Turnover? or Turn It Up?

When you have employees, turnover is inevitable. Sooner or later, one of your employees will decide to go back to school, move on to another opportunity or relocate because of his or her spouse’s job. That employee will give you two weeks’ notice and you will find yourself in a professional “purgatory.” Somehow you and your coworkers will have to find a replacement and continue to fulfill the duties of that position at the same time. It’s stressful. It’s time consuming. And it’s exhausting.

But it’s also an opportunity.

Every time an employee leaves, you are given a chance to review that position. You can examine the job description, the hours your former employee spent on specific tasks and reevaluate the current needs of your company. It gives you the opportunity to evolve the job from what your company needed when you hired that employee to what your company needs today.

Too often in business, we replace without reflecting — automatically putting out the call for the same job title and skill set that’s been vacated. That’s like buying the same size suit you wore five years ago. It just may not fit any more.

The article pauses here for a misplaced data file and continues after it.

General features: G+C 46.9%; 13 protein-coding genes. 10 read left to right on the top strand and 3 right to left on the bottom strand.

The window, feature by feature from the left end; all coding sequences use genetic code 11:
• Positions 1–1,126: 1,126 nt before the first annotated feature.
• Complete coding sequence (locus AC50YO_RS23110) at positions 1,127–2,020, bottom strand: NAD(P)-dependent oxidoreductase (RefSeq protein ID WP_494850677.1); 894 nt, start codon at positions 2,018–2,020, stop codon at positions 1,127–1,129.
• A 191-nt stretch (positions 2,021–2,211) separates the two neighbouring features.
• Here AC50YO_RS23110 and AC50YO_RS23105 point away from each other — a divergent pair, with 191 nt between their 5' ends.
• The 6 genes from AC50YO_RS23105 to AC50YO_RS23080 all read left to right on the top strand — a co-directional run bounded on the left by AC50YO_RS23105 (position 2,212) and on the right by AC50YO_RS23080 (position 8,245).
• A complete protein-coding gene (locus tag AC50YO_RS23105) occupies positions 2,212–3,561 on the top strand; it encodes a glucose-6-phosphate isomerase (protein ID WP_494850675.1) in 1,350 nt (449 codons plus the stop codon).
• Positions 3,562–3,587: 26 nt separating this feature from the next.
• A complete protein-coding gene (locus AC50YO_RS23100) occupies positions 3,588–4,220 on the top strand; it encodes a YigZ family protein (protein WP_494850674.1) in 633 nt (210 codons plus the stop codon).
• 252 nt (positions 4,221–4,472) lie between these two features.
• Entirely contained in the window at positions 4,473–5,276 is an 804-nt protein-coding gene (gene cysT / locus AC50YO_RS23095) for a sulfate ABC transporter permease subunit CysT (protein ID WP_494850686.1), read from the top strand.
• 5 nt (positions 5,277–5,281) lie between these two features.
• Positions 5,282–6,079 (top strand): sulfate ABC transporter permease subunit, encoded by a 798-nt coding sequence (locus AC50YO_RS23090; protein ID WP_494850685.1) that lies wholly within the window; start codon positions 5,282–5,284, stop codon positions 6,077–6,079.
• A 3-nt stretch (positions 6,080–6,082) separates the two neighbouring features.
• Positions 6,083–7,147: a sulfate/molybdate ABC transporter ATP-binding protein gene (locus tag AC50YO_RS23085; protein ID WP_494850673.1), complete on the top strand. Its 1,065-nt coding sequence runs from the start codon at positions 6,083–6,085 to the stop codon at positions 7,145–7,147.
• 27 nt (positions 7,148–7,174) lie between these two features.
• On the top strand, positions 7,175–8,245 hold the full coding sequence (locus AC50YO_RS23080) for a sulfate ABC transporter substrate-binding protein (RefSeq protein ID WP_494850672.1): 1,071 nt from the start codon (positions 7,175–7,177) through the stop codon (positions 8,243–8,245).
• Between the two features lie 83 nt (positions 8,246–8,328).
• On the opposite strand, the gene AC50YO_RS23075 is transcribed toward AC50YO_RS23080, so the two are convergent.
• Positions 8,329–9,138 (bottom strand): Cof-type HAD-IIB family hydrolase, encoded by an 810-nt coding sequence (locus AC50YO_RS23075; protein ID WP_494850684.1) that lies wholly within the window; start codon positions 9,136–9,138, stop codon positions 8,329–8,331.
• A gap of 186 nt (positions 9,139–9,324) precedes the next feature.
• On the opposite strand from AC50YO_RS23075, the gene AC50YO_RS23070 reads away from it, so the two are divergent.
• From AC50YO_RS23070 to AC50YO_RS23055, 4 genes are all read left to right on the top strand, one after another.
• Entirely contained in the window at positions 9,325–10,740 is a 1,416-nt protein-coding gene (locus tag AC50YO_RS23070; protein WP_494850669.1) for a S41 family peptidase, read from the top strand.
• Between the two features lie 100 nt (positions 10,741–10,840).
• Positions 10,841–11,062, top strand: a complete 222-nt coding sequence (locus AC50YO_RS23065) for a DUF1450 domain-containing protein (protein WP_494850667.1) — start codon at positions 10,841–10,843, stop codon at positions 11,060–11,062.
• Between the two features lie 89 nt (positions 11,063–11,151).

We recently replaced an account coordinator. After evaluating time sheets, we realized that a great deal of this coordinator’s time had been spent doing coordination and administrative work. Our company needed someone with the experience to see projects through from estimate to production without supervision. So we experimented with different job descriptions, put out the “wanted ads” and eventually ended up hiring someone who has been estimating and producing jobs for twenty years.

Employee changes are not fun, but they ARE going to happen. So reflect long and hard before you replace. It’s the difference between “turning” a position “over” and “turning it up.”

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